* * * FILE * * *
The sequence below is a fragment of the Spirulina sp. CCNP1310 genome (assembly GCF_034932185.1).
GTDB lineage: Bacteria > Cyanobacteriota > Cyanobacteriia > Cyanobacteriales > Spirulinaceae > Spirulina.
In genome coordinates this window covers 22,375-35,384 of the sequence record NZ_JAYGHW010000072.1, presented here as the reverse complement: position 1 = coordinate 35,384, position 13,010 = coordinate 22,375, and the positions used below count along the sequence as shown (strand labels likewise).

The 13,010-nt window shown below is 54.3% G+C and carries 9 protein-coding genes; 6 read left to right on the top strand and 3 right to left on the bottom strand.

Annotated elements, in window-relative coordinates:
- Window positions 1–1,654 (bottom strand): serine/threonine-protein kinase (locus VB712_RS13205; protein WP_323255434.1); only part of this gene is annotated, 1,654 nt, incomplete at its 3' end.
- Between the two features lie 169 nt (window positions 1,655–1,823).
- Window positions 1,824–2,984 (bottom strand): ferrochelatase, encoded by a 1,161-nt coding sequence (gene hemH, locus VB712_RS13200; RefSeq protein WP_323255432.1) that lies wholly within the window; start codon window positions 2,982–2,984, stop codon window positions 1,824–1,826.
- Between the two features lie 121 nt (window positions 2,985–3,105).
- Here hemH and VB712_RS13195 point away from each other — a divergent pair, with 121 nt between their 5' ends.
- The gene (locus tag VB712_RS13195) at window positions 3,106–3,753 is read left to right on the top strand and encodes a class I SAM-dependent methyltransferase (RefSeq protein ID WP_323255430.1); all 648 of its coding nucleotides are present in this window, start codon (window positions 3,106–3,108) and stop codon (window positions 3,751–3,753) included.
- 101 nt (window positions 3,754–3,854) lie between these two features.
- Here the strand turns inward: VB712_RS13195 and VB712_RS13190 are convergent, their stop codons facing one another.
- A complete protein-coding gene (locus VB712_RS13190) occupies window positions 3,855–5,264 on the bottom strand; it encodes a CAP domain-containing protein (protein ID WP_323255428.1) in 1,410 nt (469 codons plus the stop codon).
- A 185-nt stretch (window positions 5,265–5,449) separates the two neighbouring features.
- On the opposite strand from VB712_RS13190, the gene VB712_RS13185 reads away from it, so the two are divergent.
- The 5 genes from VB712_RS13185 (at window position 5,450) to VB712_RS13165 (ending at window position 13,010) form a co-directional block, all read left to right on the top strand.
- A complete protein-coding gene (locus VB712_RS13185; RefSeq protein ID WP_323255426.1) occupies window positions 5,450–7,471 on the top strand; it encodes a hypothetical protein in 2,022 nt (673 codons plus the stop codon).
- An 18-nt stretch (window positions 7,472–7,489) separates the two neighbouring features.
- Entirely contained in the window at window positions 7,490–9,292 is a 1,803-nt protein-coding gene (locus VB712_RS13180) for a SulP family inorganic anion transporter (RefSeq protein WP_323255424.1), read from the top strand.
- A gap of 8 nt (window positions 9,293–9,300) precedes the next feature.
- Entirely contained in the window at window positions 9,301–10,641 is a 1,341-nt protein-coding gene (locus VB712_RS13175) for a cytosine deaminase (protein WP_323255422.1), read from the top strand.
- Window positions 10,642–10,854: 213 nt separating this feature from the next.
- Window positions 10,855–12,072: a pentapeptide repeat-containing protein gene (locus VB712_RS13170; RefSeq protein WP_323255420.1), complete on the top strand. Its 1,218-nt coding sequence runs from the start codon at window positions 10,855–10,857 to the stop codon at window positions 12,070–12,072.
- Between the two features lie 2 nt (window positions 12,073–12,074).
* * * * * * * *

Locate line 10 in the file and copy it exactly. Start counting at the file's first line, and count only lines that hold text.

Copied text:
- Here hemH and VB712_RS13195 point away from each other — a divergent pair, with 121 nt between their 5' ends.